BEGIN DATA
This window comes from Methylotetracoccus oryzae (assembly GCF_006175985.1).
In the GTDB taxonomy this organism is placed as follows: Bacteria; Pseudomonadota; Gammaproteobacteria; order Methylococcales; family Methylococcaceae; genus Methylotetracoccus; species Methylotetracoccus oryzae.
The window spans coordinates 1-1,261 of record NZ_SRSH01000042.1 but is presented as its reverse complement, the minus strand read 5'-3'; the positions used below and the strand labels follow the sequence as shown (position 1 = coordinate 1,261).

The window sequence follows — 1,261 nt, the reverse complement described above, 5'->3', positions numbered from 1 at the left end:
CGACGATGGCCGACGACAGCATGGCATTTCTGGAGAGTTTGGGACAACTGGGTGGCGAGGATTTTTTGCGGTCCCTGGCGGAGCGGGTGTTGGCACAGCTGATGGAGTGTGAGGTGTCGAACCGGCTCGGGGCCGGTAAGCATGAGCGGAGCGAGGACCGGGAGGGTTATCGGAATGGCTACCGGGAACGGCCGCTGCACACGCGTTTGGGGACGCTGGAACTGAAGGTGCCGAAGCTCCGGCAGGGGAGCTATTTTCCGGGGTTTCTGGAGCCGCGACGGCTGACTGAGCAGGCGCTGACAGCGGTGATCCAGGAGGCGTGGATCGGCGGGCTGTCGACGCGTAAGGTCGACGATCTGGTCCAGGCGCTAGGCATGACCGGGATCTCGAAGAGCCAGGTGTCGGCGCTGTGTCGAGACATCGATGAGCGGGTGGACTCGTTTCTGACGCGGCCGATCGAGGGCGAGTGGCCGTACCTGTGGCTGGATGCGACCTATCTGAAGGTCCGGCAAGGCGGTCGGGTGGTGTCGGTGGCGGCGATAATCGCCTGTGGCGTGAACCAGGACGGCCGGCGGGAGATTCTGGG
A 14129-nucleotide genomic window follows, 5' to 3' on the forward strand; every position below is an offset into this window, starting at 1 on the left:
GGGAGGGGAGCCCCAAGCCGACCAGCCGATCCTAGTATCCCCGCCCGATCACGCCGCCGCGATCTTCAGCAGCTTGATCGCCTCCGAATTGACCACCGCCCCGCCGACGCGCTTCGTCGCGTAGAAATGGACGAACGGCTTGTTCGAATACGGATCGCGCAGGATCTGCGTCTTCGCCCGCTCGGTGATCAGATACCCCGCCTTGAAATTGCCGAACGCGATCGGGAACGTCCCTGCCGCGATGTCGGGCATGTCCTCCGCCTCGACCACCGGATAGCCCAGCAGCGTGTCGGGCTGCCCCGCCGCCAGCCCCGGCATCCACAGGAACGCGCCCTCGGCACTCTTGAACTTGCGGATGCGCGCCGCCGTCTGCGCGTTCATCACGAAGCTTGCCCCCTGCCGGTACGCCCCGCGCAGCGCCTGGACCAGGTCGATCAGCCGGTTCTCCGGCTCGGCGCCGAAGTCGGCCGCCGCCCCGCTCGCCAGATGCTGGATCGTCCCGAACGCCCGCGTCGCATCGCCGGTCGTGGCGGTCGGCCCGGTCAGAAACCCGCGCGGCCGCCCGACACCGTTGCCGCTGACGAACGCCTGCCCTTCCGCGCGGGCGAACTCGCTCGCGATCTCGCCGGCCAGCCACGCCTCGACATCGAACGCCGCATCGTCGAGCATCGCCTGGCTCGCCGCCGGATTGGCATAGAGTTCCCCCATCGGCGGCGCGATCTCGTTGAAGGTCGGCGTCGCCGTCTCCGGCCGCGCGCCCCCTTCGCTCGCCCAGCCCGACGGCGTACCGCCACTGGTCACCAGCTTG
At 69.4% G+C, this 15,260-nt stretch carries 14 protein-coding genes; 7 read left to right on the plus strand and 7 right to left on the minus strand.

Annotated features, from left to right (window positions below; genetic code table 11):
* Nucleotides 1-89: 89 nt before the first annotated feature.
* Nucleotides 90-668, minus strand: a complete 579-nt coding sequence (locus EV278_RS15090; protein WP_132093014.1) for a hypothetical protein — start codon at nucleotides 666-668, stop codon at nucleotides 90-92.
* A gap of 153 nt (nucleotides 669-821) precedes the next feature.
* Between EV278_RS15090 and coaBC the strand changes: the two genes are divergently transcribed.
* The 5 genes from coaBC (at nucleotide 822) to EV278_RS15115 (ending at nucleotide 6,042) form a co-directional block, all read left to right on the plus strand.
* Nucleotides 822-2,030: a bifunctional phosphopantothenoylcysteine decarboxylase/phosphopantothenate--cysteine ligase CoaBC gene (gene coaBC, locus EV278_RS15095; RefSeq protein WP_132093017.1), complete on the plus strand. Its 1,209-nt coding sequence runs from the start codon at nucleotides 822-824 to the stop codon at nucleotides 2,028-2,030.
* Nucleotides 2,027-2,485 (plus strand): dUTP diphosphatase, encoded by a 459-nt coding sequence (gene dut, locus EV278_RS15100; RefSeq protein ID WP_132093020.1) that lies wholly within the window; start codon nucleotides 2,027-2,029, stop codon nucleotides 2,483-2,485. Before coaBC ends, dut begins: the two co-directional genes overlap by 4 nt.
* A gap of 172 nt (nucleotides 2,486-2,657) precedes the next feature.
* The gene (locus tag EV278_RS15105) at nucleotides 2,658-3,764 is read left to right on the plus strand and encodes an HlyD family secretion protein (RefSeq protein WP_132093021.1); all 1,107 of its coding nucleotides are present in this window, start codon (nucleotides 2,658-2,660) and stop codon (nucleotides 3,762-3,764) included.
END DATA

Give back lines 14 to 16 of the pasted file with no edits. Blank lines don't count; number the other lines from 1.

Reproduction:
* The 5 genes from coaBC (at nucleotide 822) to EV278_RS15115 (ending at nucleotide 6,042) form a co-directional block, all read left to right on the plus strand.
* Nucleotides 822-2,030: a bifunctional phosphopantothenoylcysteine decarboxylase/phosphopantothenate--cysteine ligase CoaBC gene (gene coaBC, locus EV278_RS15095; RefSeq protein WP_132093017.1), complete on the plus strand. Its 1,209-nt coding sequence runs from the start codon at nucleotides 822-824 to the stop codon at nucleotides 2,028-2,030.
* Nucleotides 2,027-2,485 (plus strand): dUTP diphosphatase, encoded by a 459-nt coding sequence (gene dut, locus EV278_RS15100; RefSeq protein ID WP_132093020.1) that lies wholly within the window; start codon nucleotides 2,027-2,029, stop codon nucleotides 2,483-2,485. Before coaBC ends, dut begins: the two co-directional genes overlap by 4 nt.